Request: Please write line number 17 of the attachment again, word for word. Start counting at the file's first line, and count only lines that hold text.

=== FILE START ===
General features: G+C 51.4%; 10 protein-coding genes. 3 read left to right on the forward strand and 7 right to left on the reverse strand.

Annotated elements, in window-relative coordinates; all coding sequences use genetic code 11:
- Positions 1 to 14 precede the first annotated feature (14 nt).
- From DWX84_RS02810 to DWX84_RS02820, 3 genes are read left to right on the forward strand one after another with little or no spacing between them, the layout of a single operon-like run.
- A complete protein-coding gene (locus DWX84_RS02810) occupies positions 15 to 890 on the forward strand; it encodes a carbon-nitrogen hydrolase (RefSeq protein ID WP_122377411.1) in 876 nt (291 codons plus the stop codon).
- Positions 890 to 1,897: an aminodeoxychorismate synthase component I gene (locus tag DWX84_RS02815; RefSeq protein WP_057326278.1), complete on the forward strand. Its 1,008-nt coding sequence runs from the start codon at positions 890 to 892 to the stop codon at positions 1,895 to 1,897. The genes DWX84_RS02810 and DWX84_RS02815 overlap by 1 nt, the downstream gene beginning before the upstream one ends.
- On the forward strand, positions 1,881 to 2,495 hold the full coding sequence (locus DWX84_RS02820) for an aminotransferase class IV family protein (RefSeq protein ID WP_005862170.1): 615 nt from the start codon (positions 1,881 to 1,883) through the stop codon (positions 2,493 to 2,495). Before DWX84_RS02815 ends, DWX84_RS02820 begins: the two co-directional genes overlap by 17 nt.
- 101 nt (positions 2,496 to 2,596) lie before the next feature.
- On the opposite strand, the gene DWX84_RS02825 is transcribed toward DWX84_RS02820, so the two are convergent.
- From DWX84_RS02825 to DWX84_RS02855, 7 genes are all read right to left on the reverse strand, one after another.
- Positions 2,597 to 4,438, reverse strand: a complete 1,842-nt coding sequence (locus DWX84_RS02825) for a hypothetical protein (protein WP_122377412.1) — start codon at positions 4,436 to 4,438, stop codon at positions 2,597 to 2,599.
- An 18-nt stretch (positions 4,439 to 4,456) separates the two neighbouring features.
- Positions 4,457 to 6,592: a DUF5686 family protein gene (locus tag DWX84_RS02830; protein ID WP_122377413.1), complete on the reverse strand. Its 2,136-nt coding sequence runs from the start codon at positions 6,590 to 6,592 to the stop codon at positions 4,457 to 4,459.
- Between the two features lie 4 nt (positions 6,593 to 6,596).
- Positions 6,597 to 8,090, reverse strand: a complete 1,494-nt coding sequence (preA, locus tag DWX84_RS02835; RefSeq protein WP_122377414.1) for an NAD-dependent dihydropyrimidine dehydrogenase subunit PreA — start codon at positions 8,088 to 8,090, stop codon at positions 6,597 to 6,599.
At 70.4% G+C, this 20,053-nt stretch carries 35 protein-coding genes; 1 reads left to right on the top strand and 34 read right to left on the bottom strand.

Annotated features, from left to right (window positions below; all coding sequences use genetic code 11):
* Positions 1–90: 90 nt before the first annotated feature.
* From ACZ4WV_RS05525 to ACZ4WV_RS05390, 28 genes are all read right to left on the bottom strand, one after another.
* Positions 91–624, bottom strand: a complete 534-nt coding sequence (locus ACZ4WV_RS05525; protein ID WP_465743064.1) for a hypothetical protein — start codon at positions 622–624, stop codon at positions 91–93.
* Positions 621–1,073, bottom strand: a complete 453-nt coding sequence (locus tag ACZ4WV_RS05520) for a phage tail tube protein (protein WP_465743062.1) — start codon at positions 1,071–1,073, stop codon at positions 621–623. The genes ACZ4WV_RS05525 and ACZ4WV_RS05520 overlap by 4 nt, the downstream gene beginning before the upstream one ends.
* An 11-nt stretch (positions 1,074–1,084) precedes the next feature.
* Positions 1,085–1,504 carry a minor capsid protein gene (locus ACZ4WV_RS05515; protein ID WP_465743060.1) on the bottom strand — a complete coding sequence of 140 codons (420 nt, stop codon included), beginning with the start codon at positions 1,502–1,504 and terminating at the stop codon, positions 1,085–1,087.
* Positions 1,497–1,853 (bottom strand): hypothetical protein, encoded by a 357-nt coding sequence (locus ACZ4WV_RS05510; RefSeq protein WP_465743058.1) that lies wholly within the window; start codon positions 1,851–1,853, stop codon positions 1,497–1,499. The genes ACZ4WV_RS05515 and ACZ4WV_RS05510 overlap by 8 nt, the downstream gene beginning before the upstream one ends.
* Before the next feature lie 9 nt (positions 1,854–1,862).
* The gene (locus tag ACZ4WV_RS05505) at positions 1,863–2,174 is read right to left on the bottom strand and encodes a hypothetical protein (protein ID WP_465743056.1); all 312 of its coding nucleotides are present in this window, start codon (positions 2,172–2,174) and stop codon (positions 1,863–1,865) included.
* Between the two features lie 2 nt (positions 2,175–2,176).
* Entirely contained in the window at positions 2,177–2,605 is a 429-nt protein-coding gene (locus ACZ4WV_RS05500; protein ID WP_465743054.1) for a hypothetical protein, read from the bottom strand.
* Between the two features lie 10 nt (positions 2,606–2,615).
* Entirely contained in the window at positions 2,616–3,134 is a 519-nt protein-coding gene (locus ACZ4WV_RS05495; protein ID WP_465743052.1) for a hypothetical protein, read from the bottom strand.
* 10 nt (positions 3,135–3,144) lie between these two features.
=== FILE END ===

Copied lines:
Annotated features, from left to right (window positions below; all coding sequences use genetic code 11):